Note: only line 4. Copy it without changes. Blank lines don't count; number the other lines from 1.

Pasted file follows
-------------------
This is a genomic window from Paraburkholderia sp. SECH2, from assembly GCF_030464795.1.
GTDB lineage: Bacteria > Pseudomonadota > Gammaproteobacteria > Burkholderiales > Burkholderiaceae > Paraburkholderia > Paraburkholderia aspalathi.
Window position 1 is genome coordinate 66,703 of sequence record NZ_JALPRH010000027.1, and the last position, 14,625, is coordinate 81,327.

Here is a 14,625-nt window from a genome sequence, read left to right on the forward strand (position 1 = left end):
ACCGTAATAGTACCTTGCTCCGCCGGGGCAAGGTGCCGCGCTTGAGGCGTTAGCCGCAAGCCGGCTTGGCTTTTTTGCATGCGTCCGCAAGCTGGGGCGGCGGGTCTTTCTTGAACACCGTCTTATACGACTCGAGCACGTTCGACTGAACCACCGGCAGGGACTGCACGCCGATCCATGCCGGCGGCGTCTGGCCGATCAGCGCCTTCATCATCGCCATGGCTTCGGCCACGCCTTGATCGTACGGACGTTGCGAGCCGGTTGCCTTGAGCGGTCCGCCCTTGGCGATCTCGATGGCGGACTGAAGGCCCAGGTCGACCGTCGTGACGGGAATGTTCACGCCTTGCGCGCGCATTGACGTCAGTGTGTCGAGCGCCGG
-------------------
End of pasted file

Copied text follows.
Here is a 14,625-nt window from a genome sequence, read left to right on the forward strand (position 1 = left end):